Rules as written, you just need a shadow, absolutely no if-and-or-but about it. That means if there’s a blade of grass, a grain of sand, then there is a shadow, and you can hide in plain sight. Unless it’s literally a featureless plane with absolutely nothing to block the light, the ability works as written. Even deep underground in pitch blackness, no light to cause shadows, you still count because if nothing else, the hundreds of miles of earth and stone is casting a “shadow” from the sun to cause that pitch blackness.
Which leaves only a featureless plane, a plane where light literally does not exist, or a plane where light is literally everywhere from every angle and shadows are impossible.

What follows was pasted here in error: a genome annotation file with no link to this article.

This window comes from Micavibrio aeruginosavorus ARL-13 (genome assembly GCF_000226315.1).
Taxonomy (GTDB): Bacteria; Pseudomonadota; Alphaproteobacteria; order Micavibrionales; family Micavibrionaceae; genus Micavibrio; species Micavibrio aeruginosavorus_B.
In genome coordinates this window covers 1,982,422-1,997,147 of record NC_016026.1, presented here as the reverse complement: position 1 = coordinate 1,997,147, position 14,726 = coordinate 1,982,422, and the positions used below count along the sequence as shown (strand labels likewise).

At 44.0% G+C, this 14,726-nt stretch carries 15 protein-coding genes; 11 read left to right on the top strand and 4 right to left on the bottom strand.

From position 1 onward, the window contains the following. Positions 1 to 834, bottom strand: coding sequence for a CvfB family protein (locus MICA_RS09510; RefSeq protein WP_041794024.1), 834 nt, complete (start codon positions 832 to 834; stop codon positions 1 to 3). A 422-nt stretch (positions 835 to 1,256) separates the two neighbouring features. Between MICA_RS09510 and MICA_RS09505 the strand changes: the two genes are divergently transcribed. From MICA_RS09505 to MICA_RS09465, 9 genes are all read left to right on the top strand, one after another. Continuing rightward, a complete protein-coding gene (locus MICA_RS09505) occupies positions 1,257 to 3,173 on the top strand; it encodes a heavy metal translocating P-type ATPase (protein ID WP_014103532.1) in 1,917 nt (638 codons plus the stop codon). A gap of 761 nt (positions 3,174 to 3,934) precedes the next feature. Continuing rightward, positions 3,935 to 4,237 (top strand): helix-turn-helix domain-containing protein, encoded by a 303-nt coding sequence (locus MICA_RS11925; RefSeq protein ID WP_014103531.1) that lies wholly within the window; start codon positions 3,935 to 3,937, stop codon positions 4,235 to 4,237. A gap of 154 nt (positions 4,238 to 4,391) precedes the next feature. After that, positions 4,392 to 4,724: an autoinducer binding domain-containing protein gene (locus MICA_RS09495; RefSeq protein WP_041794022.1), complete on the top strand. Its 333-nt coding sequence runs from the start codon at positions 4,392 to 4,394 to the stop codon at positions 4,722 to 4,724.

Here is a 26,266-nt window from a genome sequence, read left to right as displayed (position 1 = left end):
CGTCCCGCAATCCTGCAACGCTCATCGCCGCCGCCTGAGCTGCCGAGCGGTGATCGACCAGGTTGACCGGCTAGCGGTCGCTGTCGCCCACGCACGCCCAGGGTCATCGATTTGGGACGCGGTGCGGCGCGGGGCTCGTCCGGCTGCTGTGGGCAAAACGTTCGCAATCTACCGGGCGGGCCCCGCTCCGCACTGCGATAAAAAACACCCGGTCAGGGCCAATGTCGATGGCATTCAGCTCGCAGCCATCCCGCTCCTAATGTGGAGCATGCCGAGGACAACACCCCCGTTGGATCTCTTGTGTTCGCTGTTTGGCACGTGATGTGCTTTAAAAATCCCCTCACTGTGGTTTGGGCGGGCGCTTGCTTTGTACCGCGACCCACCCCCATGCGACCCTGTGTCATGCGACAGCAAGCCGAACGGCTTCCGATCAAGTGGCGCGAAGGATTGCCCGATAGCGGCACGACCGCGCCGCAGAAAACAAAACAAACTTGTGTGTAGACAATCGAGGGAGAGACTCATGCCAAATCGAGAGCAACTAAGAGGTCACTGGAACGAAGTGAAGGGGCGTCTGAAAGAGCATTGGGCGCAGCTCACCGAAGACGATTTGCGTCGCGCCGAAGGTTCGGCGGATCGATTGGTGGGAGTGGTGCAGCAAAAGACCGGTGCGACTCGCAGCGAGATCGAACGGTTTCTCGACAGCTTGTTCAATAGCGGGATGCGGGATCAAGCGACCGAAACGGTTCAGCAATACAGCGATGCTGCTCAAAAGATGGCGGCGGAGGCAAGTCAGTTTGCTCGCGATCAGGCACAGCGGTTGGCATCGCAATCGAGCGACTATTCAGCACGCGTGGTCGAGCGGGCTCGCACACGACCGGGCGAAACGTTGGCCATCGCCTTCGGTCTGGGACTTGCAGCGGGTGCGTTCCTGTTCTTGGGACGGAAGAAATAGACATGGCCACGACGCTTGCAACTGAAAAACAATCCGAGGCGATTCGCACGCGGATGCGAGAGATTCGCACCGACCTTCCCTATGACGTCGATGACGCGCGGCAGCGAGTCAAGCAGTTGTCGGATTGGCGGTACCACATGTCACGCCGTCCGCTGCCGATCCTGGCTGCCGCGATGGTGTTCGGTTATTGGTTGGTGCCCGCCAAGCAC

But one can stipulate that the authors wouldn’t have bothered to say “within 10 feet of some sort of shadow” if they meant that to mean “pretty much always, for all intents and purposes.”
The problem is that, since we’re pretty sure the rules as written aren’t what the author intended, we’re left with vanishingly little idea of what is necessary. The pitch-black area of no-light-at-all probably should deactivate the ability. Blades of grass and grains of sand probably aren’t sufficient. But where exactly to draw the line has to be up to the DM.
Personally, I pretty much allow the ability to work pretty much all the time, pretty close to as-written, even though I agree that probably wasn’t intended. That’s because I find skills, and the characters who focus on them, to be too weak, too easily obviated by use of magic. Having your skills actually work for a change is a good thing, in my opinion.